.................
The number of acres is 6,700; the population in 1861 was 1,355.
..............
1874DirectoryFramfieldPost Office Directory
FRAMFIELD is a large parish, a mile and half southeast from Uckfield and 43 miles from London by road, in the Eastern division of the county, hundred of Loxfield Dorset, Pevensey rape, Uckfield union, Lewes county court district diocese of Chichester, archdeaconry of Lewes, and rural deanery of South Mailing.
............
The number of acres is 6,700; gross estimated rental, £7,756; rateable value, £6,430 ; and the population in 1871 was 1,521.
...............
3rd Apr 1881CensusFramfield1881 Census
Framfield, Sussex
The village of Framfield
3rd Apr 1881CensusFramfield1881 Census
Framfield, Sussex
That part of Framfield Parish lying South of Framfield and including High Cross and Pale House Common
3rd Apr 1881CensusFramfield1881 Census
Framfield, Sussex
That part of Framfield Parish called Pounsely, Waldron Down and Blackboys
1882DirectoryFramfieldKelly's Directory
FRAMFIELD is a large parish and village a mile and a half south-east from Uckfield, 8 north-east from Lewes and 43 miles from London by road, in the Eastern division of the ,county, hundred of Loxfield Dorset, Pevensey rape, Uckfield union, Lewes county court district, diocese of Chichester, archdeaconry of Lewes and rural deanery of Pevensey, No. 3.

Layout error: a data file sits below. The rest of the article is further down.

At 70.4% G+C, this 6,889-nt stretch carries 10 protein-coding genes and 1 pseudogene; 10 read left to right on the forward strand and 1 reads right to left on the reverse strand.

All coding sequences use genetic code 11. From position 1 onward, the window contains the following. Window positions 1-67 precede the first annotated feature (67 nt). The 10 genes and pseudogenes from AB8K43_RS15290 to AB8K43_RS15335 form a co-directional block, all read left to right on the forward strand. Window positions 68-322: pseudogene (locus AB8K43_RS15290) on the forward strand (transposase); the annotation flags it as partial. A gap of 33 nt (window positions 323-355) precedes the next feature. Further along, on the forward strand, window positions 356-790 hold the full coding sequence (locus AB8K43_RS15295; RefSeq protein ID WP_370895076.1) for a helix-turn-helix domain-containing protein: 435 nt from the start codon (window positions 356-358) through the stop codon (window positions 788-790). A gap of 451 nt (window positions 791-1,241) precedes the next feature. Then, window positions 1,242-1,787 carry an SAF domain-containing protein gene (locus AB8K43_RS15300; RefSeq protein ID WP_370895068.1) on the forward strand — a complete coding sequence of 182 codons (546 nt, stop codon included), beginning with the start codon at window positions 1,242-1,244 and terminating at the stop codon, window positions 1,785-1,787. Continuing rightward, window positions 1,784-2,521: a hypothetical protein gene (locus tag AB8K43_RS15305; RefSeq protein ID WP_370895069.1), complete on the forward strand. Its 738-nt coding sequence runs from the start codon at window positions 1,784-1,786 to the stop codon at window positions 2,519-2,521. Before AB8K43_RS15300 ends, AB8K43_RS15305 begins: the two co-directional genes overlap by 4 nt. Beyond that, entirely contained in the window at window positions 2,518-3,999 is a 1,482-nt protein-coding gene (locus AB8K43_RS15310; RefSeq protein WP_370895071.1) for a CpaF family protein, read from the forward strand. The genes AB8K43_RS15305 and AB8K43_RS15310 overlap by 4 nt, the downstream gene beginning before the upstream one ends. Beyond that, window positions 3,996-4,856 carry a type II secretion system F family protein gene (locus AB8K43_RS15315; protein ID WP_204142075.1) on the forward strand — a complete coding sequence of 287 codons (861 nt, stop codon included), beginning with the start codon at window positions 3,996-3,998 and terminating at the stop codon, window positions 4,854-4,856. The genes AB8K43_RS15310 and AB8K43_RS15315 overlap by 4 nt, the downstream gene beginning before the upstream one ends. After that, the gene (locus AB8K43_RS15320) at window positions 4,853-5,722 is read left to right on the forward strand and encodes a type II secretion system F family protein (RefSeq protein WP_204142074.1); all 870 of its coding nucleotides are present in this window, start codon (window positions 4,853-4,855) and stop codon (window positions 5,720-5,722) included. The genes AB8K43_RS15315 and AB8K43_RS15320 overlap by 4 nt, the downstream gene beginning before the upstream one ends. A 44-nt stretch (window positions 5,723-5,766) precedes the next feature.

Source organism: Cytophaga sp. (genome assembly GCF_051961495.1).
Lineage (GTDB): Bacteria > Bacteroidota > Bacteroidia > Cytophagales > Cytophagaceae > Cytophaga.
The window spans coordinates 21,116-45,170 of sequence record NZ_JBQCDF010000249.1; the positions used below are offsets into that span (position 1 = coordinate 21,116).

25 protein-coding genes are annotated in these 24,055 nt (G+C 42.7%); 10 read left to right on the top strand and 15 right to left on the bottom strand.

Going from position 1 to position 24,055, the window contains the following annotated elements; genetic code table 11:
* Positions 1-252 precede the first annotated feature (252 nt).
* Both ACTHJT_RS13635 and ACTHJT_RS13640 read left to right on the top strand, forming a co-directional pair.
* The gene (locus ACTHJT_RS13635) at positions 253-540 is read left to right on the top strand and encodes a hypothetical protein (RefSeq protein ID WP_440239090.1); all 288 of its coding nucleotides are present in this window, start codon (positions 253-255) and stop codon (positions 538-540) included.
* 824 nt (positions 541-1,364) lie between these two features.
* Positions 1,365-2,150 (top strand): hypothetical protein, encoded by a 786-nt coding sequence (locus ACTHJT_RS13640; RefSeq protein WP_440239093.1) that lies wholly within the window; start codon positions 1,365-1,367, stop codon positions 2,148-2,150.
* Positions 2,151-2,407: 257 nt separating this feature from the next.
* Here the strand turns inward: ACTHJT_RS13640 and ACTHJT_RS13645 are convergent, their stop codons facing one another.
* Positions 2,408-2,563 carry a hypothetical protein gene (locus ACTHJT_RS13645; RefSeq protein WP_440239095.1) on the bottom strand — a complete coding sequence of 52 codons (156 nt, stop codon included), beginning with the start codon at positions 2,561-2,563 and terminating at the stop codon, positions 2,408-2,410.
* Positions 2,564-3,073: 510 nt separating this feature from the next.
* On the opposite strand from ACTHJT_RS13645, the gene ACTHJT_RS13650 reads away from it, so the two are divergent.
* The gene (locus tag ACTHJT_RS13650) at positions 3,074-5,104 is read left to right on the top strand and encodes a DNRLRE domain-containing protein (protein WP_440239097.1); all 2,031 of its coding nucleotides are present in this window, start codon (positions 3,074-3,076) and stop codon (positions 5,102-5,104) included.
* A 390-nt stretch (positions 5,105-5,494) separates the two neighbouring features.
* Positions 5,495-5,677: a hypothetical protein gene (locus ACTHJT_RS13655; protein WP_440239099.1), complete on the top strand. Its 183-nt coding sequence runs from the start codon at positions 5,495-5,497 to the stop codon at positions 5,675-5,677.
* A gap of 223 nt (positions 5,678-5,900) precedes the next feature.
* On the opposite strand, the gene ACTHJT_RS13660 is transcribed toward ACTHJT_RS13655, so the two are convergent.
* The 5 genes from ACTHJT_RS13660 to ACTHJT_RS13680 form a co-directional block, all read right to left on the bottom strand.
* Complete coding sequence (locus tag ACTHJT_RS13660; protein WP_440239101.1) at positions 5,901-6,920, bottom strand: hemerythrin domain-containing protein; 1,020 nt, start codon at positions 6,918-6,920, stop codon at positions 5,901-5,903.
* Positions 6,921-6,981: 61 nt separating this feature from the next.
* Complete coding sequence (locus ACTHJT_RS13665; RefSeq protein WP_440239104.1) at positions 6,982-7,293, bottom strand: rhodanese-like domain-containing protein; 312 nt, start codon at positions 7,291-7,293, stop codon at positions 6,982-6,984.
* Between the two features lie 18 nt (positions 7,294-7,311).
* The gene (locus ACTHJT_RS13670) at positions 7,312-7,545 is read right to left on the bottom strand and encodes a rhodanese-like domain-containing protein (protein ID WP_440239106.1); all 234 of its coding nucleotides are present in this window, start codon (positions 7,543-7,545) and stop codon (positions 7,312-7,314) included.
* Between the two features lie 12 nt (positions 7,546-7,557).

..........
The area is 6,700 acres : rateable value, £7,982 ; and the population in 1881 was 1,527,
..........
1888Brooker's Guide and Directory - 1888Brooker's 1888 Guide and Directory of FramfieldBrooker's Guide
c 1899Framfield, Sussex - c 1899Part of the 6 inch to 1 mile map of Sussex produced in 1899 by Ordnance SurveyFramfield

The Weald is at  Database version 10.8 which has ongoing updates to the 372,868 people; 9,000 places; 613 maps; 3,136 pictures, engravings and photographs; and 240 books loaded in the previous version

Fasthosts web site  
ODNB  
British Libarary  
High Weald  
Sussex Family History Group  
Sussex Record Society  
Sussex Archaeological Society  
Kent Archaeological Society  
Mid Kent Marriages  
Ancestry  
Genes Reunited  
International Genealogical Index  
National Archives  

Top
of the
page